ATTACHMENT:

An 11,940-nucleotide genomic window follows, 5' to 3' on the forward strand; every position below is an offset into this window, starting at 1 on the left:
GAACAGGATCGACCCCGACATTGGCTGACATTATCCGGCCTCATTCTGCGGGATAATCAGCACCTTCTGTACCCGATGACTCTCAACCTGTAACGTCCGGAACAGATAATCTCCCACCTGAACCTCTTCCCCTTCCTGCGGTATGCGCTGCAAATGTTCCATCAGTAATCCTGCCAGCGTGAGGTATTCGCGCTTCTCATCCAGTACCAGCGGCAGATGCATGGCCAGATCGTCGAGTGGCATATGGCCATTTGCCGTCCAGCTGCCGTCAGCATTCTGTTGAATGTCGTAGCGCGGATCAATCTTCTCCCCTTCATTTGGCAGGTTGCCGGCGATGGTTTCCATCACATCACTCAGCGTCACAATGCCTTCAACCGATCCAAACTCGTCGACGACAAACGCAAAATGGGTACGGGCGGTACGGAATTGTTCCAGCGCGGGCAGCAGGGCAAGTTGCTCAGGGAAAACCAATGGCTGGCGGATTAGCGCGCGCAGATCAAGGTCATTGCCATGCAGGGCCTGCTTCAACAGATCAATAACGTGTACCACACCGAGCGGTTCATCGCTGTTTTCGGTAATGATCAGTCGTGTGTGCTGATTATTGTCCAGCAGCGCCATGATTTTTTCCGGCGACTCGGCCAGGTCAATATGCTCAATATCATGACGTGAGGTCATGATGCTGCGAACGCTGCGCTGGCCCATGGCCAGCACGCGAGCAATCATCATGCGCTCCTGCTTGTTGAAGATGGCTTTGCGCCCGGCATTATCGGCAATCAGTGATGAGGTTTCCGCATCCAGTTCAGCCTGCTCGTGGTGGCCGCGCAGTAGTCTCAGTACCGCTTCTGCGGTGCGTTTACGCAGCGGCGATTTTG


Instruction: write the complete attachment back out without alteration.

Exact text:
An 11,940-nucleotide genomic window follows, 5' to 3' on the forward strand; every position below is an offset into this window, starting at 1 on the left:
GAACAGGATCGACCCCGACATTGGCTGACATTATCCGGCCTCATTCTGCGGGATAATCAGCACCTTCTGTACCCGATGACTCTCAACCTGTAACGTCCGGAACAGATAATCTCCCACCTGAACCTCTTCCCCTTCCTGCGGTATGCGCTGCAAATGTTCCATCAGTAATCCTGCCAGCGTGAGGTATTCGCGCTTCTCATCCAGTACCAGCGGCAGATGCATGGCCAGATCGTCGAGTGGCATATGGCCATTTGCCGTCCAGCTGCCGTCAGCATTCTGTTGAATGTCGTAGCGCGGATCAATCTTCTCCCCTTCATTTGGCAGGTTGCCGGCGATGGTTTCCATCACATCACTCAGCGTCACAATGCCTTCAACCGATCCAAACTCGTCGACGACAAACGCAAAATGGGTACGGGCGGTACGGAATTGTTCCAGCGCGGGCAGCAGGGCAAGTTGCTCAGGGAAAACCAATGGCTGGCGGATTAGCGCGCGCAGATCAAGGTCATTGCCATGCAGGGCCTGCTTCAACAGATCAATAACGTGTACCACACCGAGCGGTTCATCGCTGTTTTCGGTAATGATCAGTCGTGTGTGCTGATTATTGTCCAGCAGCGCCATGATTTTTTCCGGCGACTCGGCCAGGTCAATATGCTCAATATCATGACGTGAGGTCATGATGCTGCGAACGCTGCGCTGGCCCATGGCCAGCACGCGAGCAATCATCATGCGCTCCTGCTTGTTGAAGATGGCTTTGCGCCCGGCATTATCGGCAATCAGTGATGAGGTTTCCGCATCCAGTTCAGCCTGCTCGTGGTGGCCGCGCAGTAGTCTCAGTACCGCTTCTGCGGTGCGTTTACGCAGCGGCGATTTTG